"Anzac Day is the story of Australians at war, and that needs to be questioned. Sometimes we are brave and sometimes we run away. Sometimes we are generous and sometimes we kill prisoners."
Thomson's two granddads fought in the war and his father was a soldier for most of his life, so there is a personal need, as well as a professional one, to understand the story.
"But you can't just let a particular version of Anzac Day get told," he says.
"If you are going to have a national curriculum, you need students to be able to think critically about the past and to make informed judgments about it. I'm not going to tell my students what to think.
"I'm not surprised by the minister's position, but I am disappointed. We need to be more nuanced, more sophisticated."
I asked the minister's office why there was so much reluctance to engage with critique on the issue. I was told only the rude or offensive were blocked.
Somewhat of a surprise to those who responded to any tweets from the minister's account about not being able to "advance knowledge without challenging existing orthodoxies", his earlier Anzac Day tweets, his tweets about why teaching about Indigenous history was important but "not at the expense of our Western heritage".
Victorian teacher Luke Herring revealed his very mild-mannered tweet about students who were interested in Indigenous history and "interested in the truth" received an immediate block. There are so many other stories of educators who now cannot see what the Minister for Education says. This behaviour is from the man who said as recently as Wednesday, "Ultimately, what we want to see is viewpoint diversity so that students are challenged with different ideas."
But not from voters.
"People's views need to be challenged, even his," she says.
"When members of the government are offended, they want to be able to control the debate. That's hypocrisy."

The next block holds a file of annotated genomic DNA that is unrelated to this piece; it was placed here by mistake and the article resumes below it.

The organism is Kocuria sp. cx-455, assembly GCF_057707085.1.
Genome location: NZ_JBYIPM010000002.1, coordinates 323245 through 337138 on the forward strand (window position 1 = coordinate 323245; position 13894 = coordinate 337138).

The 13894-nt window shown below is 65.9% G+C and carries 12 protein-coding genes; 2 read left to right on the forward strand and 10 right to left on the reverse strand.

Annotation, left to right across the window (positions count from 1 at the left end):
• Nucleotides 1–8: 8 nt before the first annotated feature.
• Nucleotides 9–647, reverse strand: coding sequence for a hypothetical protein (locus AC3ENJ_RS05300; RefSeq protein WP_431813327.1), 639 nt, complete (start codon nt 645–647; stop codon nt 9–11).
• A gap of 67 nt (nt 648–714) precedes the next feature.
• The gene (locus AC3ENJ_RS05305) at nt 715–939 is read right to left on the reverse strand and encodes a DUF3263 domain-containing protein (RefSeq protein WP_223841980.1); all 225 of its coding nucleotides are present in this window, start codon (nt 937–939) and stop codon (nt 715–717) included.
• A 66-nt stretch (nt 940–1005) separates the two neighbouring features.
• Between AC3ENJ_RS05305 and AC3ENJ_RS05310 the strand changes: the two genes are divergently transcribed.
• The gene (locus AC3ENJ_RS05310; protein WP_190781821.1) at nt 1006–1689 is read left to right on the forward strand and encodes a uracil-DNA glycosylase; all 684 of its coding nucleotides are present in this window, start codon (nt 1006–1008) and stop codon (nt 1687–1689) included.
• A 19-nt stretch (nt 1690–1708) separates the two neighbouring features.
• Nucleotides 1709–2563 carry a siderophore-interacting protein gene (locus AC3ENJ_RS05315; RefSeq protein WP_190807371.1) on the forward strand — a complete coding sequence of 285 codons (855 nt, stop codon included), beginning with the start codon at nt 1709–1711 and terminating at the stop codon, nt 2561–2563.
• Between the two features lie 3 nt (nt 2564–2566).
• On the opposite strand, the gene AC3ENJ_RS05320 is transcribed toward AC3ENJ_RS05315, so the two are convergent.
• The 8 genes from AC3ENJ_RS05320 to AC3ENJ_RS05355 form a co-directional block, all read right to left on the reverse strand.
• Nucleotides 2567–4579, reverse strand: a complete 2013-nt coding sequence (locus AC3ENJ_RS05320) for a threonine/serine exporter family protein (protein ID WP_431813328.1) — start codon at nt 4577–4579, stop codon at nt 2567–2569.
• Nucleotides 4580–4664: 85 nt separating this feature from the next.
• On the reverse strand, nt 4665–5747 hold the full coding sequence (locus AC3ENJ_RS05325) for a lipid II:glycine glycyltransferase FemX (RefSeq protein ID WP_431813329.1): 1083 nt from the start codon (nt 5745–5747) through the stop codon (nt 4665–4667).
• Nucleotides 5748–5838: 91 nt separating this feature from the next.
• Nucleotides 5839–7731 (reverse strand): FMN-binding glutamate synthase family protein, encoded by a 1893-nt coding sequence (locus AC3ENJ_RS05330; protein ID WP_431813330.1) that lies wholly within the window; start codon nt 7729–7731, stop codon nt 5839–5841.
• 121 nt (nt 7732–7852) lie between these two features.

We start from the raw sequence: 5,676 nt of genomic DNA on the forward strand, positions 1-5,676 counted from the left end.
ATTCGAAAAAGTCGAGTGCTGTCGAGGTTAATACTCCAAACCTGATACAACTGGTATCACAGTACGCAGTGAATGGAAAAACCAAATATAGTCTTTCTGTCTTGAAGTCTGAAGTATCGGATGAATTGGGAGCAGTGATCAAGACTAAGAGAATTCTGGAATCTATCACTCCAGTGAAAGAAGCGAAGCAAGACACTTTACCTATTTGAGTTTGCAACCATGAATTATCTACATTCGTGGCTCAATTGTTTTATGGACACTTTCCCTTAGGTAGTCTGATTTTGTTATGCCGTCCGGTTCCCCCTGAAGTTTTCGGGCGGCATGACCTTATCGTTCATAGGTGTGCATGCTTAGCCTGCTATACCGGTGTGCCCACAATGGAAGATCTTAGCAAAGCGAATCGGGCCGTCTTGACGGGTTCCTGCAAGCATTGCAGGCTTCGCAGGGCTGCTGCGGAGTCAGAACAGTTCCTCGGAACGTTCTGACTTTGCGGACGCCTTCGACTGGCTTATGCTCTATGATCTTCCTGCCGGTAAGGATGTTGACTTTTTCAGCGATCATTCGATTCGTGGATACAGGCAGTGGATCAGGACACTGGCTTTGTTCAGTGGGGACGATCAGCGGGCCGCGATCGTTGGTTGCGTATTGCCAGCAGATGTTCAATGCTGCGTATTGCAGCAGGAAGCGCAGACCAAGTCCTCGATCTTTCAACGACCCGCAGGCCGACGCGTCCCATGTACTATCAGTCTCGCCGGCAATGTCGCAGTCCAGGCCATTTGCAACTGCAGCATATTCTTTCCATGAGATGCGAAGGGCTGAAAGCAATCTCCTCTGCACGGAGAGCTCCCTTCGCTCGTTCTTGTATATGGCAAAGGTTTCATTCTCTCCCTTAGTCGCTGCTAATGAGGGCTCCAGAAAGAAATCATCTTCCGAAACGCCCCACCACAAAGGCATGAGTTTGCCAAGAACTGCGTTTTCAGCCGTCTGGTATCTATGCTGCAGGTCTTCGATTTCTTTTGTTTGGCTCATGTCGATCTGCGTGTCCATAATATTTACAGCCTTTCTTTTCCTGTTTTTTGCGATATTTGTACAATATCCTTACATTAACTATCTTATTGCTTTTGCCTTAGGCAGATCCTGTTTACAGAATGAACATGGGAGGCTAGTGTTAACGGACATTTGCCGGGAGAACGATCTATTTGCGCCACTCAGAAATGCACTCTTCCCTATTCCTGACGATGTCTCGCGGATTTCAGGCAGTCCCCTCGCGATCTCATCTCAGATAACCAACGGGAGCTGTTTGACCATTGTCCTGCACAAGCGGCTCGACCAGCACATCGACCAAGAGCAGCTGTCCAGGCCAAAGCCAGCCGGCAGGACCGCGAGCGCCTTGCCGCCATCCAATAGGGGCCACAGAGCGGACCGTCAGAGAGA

She says that if the minister was really keen to protect academic freedom he would address the extreme job insecurity and casualisation at Australia's universities, because it is those precarious people who are afraid to speak out.
Twitter affords some of us the ability to speak out, but it can't force politicians to listen.
QUT's Tim Graham, an expert in online networks, understands the utility of the block mechanism on social media - it allows users of the platform to cordon themselves off from abuse and harassment.
But as he says, "Politicians have the provilege of being able to speak freely. They are able to project their voices into mainstream media, and regular everyday people don't have that opportunity."
He says that the block mechanism, when wielded by politicians, disrupts powerful co-ordinated collective activism.
"[They] can simply mass block, and that reduces the ability for social mobilisation," he says.
And at a time like this, when we can't demonstrate unless we are raving lunatics, that impact is doubly hard.
Says Graham: "It takes away the street."
This tells me Alan Tudge wants to be heard. He wants his mates to be heard. But he doesn't want to hear from the rest of Australia.
- Jenna Price is a regular columnist and a visiting fellow at the Australian National University.